#19. Camping Accessories
Camping is a regular thing for RVers. To bring out the most relaxing sensations while camping alongside your family, I recommend buying the best camping chairs, stoves, and tables.
You can find the best chairs and tables on hiking websites, like cleverhiker. You don’t have to go out of your way to spend a ton of money on a chair alone, buy a bundle of products for the best price that you can handle.
#20. Backup Camera
This is mostly aimed towards the travel trailer families. Having to guess what is going on behind the RV is tough, but you probably know this better than I do.
A good RV backup camera with a wide-angle view is going to prove very useful whether you are changing lanes, having a look at the back, or trying to back up the RV into the parking lot.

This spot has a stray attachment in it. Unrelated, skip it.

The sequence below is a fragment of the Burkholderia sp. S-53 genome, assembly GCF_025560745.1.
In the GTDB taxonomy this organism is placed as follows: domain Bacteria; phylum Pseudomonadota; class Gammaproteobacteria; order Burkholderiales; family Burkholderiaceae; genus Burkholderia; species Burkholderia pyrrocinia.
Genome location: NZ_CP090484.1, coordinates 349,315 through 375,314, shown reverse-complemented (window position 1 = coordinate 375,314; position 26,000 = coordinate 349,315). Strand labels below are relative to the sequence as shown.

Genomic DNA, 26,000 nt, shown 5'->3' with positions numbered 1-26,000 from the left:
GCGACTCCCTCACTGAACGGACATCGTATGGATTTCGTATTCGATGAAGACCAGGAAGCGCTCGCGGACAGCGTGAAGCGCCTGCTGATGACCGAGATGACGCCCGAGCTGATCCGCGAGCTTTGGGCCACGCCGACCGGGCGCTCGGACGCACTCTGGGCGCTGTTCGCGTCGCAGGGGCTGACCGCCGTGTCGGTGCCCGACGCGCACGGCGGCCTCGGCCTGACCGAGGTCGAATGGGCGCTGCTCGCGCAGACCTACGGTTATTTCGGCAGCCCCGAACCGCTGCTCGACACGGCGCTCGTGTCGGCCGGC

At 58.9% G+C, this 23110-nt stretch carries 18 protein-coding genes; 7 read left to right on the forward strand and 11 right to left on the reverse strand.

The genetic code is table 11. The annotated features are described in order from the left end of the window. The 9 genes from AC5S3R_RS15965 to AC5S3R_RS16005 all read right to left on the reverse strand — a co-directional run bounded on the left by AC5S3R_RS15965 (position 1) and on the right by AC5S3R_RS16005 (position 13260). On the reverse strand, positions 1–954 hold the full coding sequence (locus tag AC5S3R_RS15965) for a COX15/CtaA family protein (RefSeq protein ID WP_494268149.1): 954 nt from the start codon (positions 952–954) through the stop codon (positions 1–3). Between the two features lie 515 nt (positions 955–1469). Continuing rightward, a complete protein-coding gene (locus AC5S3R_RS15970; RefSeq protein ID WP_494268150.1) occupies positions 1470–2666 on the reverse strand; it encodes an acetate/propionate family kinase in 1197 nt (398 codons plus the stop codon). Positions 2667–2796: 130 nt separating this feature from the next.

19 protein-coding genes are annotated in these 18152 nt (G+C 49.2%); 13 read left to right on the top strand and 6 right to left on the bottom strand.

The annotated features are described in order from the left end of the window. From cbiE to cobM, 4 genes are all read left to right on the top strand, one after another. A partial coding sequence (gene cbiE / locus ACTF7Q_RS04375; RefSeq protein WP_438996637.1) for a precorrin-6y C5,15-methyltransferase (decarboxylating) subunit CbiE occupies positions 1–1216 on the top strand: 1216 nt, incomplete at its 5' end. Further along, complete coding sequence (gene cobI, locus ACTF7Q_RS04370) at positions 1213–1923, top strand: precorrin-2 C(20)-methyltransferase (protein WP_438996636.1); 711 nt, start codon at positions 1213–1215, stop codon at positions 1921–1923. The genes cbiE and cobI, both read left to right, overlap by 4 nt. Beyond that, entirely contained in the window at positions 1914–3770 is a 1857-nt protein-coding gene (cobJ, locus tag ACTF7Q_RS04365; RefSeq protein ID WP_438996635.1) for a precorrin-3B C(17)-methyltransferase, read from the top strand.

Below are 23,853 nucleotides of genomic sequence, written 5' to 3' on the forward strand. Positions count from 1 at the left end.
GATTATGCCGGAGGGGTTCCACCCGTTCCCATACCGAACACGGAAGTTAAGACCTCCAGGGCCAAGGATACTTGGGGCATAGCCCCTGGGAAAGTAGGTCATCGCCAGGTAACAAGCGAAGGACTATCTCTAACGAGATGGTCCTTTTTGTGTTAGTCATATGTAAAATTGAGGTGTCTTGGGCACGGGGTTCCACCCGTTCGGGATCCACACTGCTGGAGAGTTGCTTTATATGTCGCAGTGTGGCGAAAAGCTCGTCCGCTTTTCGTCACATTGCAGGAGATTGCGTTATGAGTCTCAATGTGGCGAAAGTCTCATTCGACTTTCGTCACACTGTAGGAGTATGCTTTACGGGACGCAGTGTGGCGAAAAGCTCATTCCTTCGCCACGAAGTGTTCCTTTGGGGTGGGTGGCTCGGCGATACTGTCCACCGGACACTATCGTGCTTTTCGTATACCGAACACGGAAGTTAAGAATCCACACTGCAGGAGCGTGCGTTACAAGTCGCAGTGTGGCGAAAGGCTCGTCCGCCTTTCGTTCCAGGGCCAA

#21. Weight distribution hitch
Stability is key when talking about towing a fifth wheel. The weight distribution hitch provides just that. You are essentially taking the towing force (which is normally put on the connection between the tongue of the trailer and one single point on the rear of the towing vehicle) and distribute it evenly onto both axles of the towing vehicle.
#22. Roof Vent Cover
What if on a rainy day, you suddenly hear the sound of droplets dripping from the roof of your RV? What an annoying feeling, am I right? Well, a roof vent cover is an easy way to fix this issue. Roof vents can make the inside of an RV more comfortable and keep the rain out.
#23. Apps for RV